A Christian Science perspective: How other people's views of us may adversely affect us, and how we can find freedom from those influences.

I came across an article with a provocative headline the other day. It read, “Study: Ogling women makes them worse at math.” Basically, the study wanted to figure out what happened when men and women felt objectified, something the researchers defined as people being “judged on body parts or sexual function without regard to other aspects of their personality.” So several members of the study team were trained to stare at men and women in an inappropriate way, then the men and women were asked to take a math test.

The women who were objectified did worse than women in a control group who were not. (The men showed no difference.) Moreover, other research has shown that women do worse on math tests when they are told before starting: “Girls are bad at math.”

We often think of contagion as being a process of microbes and viruses. But how often do we think about mental contagion? Yes, we admit that we are influenced by our friends, our parents, our co-workers. Still, these studies are shocking – showing the degree to which we unconsciously allow others’ thoughts to shape our experience. This is mental tyranny, and thankfully it is something that we can summarily reject.

How? We can start by understanding our origin and nature. Mary Baker Eddy, the author of “Science and Health with Key to the Scriptures” (see p. 525), refers to the Icelandic Bible translation of this verse from the first chapter of Genesis: “And God said, Let us make man after our mind and our likeness; and God shaped man after His mind; after God’s mind shaped He him; and He shaped them male and female” (verse 27).

So all that we are is the likeness of God’s mind. We are not a body to be ogled or a brain of doubtful mathematical aptitude. We are an image of God’s thought, and the allness of God precludes the intrusion of anything unlike this perfect likeness in this image. This frees us from aggressive mental intrusion. “The illusion of material sense, not divine law, has bound you, entangled your free limbs, crippled your capacities, enfeebled your body, and defaced the tablet of your being,” Mrs. Eddy wrote (Science and Health, p. 227). She provides the remedy: “Citizens of the world, accept the ‘glorious liberty of the children of God,’ and be free! This is your divine right.”

The truths in the Bible invert the law of mental suggestion that these studies identify as a fact of the human condition, and instead show the spiritual reality. The book of Acts records how Jesus’ disciple Peter fastened his eyes upon a lame man begging at the gate of the temple called Beautiful, and he spoke to him, not words about his physical limitations, but words of Truth and Life, which healed him.

In response to the man’s plea for money, Peter said, “Silver and gold have I none; but such as I have give I thee: In the name of Jesus Christ of Nazareth rise up and walk” (3:6). And the man did.

Eddy, who discovered Christian Science, described the Christ as “the divine message from God to men speaking to the human consciousness.” And then she explained the activity of the Christ as “healing the sick and casting out evils, destroying sin, disease, and death” (Science and Health, p. 332). It is the Christ’s office to speak the tender, healing words of divine Love to each of us in every time and in every place. How much better it is to listen to this voice – to be fastened with these eyes – than to care one jot about what the material world has to say about who we are.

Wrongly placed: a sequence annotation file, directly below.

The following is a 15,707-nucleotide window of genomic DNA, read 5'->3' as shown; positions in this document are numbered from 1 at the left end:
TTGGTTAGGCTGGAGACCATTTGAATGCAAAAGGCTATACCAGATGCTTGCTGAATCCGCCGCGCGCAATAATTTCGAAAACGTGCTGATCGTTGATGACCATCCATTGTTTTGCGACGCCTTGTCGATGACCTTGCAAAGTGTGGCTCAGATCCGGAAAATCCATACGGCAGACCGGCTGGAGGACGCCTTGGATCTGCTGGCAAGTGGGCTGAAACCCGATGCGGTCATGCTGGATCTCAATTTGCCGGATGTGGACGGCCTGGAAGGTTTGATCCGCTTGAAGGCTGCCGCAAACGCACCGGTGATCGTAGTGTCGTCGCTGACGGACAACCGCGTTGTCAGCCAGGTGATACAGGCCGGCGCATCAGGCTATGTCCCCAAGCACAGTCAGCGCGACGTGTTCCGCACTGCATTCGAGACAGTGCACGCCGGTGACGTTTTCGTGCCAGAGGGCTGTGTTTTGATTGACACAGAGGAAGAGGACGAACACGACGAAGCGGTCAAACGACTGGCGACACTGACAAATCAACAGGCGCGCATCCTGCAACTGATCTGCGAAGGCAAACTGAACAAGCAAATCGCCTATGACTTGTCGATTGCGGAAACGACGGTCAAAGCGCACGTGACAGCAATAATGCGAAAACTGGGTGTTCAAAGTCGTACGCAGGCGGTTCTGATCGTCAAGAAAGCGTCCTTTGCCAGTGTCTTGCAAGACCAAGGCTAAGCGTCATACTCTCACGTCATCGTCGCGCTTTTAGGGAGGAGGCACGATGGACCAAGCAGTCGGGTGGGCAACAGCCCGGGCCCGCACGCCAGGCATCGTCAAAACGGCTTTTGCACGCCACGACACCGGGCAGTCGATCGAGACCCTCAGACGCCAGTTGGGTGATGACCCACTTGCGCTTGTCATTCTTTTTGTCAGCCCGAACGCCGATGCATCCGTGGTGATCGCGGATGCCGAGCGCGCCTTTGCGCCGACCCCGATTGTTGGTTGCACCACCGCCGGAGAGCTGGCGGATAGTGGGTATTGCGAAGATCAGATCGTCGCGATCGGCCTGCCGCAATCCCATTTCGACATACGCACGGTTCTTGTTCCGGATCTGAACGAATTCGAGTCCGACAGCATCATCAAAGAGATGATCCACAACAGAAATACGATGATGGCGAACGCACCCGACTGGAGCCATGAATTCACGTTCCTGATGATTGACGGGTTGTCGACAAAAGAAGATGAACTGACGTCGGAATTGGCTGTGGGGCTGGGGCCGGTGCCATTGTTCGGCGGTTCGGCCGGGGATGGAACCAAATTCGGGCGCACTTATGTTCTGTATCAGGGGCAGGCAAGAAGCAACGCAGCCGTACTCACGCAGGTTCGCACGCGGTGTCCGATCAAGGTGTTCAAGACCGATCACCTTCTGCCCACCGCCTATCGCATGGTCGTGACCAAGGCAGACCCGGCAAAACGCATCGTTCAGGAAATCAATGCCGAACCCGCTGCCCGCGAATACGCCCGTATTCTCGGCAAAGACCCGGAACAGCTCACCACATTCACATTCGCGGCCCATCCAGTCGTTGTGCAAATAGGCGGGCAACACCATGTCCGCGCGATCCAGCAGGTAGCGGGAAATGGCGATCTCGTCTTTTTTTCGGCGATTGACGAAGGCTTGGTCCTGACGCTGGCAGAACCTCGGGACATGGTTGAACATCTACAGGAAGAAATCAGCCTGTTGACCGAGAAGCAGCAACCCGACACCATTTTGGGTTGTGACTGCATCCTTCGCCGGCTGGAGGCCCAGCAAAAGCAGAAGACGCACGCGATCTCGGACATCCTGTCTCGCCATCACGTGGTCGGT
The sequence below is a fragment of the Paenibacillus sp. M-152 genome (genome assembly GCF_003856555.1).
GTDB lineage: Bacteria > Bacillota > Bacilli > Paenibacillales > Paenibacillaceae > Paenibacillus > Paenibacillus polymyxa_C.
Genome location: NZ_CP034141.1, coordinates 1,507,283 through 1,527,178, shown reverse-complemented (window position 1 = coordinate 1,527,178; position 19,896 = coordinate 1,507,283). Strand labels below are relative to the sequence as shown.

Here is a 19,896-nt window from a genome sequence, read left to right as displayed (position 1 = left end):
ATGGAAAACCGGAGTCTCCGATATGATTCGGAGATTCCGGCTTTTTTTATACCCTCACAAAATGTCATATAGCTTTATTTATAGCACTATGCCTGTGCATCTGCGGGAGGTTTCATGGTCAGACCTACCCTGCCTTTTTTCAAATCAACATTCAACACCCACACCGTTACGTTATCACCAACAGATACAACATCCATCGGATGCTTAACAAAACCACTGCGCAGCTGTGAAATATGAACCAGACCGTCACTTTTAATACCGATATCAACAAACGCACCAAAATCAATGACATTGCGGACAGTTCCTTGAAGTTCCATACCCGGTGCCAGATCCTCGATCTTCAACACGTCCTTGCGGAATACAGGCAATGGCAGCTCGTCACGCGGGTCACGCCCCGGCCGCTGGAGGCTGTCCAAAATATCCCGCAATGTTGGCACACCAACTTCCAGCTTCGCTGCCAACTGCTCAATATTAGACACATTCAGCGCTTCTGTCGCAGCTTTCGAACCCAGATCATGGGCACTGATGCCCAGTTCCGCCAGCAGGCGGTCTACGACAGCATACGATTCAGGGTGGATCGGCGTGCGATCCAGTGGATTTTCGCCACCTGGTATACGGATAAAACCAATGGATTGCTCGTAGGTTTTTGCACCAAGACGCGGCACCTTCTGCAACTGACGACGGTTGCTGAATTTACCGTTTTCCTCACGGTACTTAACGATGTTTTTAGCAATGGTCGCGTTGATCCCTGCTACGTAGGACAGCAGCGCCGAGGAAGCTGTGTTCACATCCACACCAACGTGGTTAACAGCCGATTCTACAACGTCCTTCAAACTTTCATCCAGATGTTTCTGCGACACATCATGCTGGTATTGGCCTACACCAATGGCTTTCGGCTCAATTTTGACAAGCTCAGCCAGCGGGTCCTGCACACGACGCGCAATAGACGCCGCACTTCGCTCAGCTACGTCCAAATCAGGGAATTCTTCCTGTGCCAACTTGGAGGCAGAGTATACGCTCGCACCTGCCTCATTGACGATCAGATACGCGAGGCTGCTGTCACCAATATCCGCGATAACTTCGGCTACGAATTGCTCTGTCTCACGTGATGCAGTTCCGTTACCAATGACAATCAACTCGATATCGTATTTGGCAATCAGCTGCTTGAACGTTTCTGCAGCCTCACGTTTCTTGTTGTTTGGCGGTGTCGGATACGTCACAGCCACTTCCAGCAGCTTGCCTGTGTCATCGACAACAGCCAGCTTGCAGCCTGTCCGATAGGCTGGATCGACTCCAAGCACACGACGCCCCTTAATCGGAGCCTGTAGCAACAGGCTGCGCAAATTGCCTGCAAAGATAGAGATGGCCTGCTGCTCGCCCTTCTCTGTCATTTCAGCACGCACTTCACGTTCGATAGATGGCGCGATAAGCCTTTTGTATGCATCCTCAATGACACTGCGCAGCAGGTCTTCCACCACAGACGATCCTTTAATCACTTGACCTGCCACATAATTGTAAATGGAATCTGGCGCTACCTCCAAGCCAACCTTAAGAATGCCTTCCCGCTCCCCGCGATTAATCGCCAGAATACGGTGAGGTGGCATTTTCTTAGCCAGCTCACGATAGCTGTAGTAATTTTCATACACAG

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Dear Reader,

About a year ago, I happened upon this statement about the Monitor in the Harvard Business Review – under the charming heading of “do things that don’t interest you”:

“Many things that end up” being meaningful, writes social scientist Joseph Grenny, “have come from conference workshops, articles, or online videos that began as a chore and ended with an insight. My work in Kenya, for example, was heavily influenced by a Christian Science Monitor article I had forced myself to read 10 years earlier. Sometimes, we call things ‘boring’ simply because they lie outside the box we are currently in.”

If you were to come up with a punchline to a joke about the Monitor, that would probably be it. We’re seen as being global, fair, insightful, and perhaps a bit too earnest. We’re the bran muffin of journalism.

But you know what? We change lives. And I’m going to argue that we change lives precisely because we force open that too-small box that most human beings think they live in.

The Monitor is a peculiar little publication that’s hard for the world to figure out. We’re run by a church, but we’re not only for church members and we’re not about converting people. We’re known as being fair even as the world becomes as polarized as at any time since the newspaper’s founding in 1908.

We have a mission beyond circulation, we want to bridge divides. We’re about kicking down the door of thought everywhere and saying, “You are bigger and more capable than you realize. And we can prove it.”

If you’re looking for bran muffin journalism, you can subscribe to the Monitor for $15. You’ll get the Monitor Weekly magazine, the Monitor Daily email, and unlimited access to CSMonitor.com.